Despite the rather glib title, there is a serious intent behind this post. As someone who has taken two performance diplomas in fairly quick succession (less than 18 months apart), I want to offer some advice and support to those who are preparing for diplomas. First and foremost, don’t be under any illusions about these […]
The launch of the London Piano Meetup Group at Peregrine’s Pianos on Saturday 18th May was a very enjoyable and successful event, very well-attended, and friendly. Hosted by Lorraine Liyanage and myself, we had six performers playing repertoire by Gershwin, Rachmaninoff, Debussy, Brahms and Rimsky-Korsakov, and all the playing was of a very high standard. […]
For all my anticipation seeing Simon Rattle onstage with the Philadelphia Orchestra last night at Carnegie Hall, it was soprano Barbara Hannigan who unapologetically stole the show. Hannigan, who hails from Canada, is one of today's most sought-after contemporary musicians, with over 70 world premieres to her credit. She is also one of today's most charismatic singers, known for writhing about the stage like a woman possessed. Hannigan's calling card is Mysteries of the Macabre: a three-part aria taken from Gyorgy Ligeti's absurdist opera Le grande macabre. Hannigan, portraying the Chief of the Secret Political Police, wore a black wig, lycra dress and thigh-high boots with 4 inch heels, which she used at one point to ...
by Robert LeeperLast Tuesday night, fresh from curating and performing in his own festival, A Scream and An Outrage, Brooklyn-based composer Nico Muhly returned to New York for two shows at (le) Poisson Rouge. The evening consisted of a broad range of works based loosely around a preview of his upcoming opera, Two Boys, premiering at the Metropolitan Opera in October. With a libretto by celebrated American playwright Craig Lucas, Two Boys examines issues associated with the darker corners of the Internet and online chat rooms. The production is an important part of Met General Manager Peter Gelb’s larger effort to bring opera to a younger demographic, and the nature of the issues explored firmly drags opera into ...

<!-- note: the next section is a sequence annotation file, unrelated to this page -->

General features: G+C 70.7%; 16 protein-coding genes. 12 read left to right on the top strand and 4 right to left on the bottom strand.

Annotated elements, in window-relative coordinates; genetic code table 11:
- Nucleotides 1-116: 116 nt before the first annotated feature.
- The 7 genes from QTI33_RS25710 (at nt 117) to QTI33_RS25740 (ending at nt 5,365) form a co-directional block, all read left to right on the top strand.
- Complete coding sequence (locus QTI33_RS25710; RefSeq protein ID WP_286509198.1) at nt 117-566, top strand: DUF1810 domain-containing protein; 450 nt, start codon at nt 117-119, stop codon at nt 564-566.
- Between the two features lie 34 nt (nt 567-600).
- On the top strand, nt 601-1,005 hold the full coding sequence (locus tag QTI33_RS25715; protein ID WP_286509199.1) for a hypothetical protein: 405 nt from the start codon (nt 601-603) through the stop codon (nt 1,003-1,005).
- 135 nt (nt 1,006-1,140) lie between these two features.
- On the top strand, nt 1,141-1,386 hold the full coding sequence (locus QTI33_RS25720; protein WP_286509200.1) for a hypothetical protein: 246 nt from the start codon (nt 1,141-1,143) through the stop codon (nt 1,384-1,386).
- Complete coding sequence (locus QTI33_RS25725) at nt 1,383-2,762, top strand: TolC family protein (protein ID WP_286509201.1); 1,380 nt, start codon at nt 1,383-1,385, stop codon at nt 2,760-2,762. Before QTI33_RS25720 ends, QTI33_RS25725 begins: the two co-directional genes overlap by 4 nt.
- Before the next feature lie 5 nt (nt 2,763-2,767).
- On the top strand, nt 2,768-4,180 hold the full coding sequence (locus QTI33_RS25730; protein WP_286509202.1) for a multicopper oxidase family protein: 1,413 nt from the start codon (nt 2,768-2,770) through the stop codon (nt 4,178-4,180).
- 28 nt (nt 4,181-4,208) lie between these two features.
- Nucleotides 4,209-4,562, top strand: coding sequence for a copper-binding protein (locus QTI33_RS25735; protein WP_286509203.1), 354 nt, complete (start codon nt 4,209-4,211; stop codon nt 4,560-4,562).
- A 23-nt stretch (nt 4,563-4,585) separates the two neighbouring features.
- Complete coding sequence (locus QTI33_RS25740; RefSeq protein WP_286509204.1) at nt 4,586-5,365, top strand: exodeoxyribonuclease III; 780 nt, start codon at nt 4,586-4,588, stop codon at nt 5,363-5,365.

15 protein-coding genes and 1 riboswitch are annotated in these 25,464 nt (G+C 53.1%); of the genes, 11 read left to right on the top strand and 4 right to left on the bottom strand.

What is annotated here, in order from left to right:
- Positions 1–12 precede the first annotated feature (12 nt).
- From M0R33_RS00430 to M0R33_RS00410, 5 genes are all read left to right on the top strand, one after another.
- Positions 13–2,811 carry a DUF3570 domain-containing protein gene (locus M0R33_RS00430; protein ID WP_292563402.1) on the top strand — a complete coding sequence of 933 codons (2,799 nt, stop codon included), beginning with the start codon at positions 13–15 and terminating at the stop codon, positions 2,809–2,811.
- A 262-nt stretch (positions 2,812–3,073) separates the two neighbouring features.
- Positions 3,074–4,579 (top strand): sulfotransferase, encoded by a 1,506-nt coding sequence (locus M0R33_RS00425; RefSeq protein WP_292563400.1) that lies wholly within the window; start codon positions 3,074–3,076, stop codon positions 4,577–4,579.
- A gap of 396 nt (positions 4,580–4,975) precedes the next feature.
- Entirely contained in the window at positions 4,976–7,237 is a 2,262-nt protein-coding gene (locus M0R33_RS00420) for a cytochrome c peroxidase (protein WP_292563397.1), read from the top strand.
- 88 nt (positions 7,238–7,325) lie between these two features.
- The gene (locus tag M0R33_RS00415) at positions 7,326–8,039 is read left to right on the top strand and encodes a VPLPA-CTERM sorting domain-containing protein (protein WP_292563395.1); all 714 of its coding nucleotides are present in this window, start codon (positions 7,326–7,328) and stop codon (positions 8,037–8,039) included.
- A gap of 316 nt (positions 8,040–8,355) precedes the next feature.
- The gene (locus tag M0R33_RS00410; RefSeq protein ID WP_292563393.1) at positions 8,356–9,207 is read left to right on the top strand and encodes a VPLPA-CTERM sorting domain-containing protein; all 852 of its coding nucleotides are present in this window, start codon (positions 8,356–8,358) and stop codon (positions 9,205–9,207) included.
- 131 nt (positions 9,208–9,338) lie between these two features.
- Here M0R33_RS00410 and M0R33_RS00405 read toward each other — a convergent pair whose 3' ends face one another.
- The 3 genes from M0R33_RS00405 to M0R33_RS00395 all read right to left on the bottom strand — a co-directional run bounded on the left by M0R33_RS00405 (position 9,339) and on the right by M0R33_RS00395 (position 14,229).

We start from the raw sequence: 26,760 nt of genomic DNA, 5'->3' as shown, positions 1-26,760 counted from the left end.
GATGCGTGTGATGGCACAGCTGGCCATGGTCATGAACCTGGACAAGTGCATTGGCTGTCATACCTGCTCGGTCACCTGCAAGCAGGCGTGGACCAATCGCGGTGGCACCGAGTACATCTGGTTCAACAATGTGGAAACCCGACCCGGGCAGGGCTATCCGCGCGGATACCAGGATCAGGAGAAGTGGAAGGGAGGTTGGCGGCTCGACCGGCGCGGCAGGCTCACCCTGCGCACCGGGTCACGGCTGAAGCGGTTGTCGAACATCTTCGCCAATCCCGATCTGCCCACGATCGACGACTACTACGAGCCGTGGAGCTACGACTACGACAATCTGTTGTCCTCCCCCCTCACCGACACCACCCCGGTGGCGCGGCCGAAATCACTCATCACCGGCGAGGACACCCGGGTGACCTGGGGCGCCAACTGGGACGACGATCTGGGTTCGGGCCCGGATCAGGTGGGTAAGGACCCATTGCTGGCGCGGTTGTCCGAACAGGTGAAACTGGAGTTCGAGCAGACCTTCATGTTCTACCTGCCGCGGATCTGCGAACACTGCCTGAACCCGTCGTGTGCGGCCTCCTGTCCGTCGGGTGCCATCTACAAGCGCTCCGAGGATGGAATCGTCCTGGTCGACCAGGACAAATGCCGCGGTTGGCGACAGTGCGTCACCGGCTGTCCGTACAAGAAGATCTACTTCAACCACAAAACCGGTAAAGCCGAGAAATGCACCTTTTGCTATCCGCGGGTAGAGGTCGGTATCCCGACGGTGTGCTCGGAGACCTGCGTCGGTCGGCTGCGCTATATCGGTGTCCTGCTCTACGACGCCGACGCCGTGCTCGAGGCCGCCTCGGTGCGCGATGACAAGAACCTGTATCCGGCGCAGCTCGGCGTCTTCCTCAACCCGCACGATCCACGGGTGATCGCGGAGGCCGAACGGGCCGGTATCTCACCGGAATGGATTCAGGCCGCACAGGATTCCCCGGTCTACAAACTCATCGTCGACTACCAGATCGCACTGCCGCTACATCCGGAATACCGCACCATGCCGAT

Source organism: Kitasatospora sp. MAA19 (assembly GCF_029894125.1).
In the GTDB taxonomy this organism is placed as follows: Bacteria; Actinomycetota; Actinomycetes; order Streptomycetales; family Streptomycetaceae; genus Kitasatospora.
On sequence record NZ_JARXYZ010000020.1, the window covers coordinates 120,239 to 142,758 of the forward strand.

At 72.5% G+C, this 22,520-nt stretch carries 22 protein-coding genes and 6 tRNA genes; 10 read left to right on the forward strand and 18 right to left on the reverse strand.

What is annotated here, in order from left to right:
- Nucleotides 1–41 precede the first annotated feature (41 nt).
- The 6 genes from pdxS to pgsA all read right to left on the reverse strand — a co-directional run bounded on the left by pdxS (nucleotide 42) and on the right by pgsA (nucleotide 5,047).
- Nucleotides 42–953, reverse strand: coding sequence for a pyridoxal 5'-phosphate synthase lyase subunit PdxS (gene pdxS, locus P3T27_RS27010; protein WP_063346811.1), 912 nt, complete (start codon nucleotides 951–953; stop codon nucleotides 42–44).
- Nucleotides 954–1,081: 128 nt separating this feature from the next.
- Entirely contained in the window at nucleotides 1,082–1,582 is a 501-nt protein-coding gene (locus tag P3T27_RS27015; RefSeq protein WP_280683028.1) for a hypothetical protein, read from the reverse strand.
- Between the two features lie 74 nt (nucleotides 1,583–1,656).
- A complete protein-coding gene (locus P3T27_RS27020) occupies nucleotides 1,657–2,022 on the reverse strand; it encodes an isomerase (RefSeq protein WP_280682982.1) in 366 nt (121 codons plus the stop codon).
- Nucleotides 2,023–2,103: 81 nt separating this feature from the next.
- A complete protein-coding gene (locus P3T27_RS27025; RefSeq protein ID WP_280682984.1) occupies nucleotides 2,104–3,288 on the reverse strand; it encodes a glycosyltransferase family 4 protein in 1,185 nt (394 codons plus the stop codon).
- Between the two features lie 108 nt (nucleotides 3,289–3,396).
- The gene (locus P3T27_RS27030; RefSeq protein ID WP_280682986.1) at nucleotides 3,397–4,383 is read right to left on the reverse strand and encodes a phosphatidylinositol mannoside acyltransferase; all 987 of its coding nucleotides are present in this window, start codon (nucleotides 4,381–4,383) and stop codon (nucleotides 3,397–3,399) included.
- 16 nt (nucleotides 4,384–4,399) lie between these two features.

Until I heard Alarm Will Sound perform scenes from The Hunger, your work-in-progress about the Great Irish Famine of 1845-1852, my idea of traditional Irish music was the Clancy Brothers! The sean-nós (“old style”) recordings you incorporate are at once uplifting and haunting, but Rachel Calloway’s rendition of Annals of the Famine had me a [...]
Movie composer John Williams turned 81 in February, and no orchestra stepped up to celebrate the passing of his perfect nine square birthday. Perhaps they were all exhausted by the Tanglewood celebration of his 80th last year. Williams may be America’s most successful movie composer; his music revels in the film’s narrative, loudly commenting on [...]
Who or what inspired you to take up the piano and make it your career? My mother brought home from the public library a recording by Vladimir Horowitz. Already, I was studying music and learning to play the piano; but it was those sounds that ignited my musical interest. Who or what were the most […]
Schubert: Fantasy in C ‘Grazer’, D 605a Vriend: JOY (2011) Chopin: Sonata in g, opus 65, Nocturne, opus 62/1 Debussy: Estampes Lutoslawski: Grave Joy Lisney, violoncello / James Lisney, piano Catalogue No. WOODCD811 (1 CD) ‘Schubertreise’ is the fanciful name for a concert series presented by pianist James Lisney at London’s Southbank Centre (from 2001 [...]
It would be foolish of me to attempt to review harpsichordist Mahan Esfahani’s magical Wigmore Hall recital in detail, as I have neither the knowledge of the mechanics of the instrument nor familiarity with the repertoire to do justice his performance. I “dabbled” with the harpsichord while at school, playing continuo in a Baroque group, [...]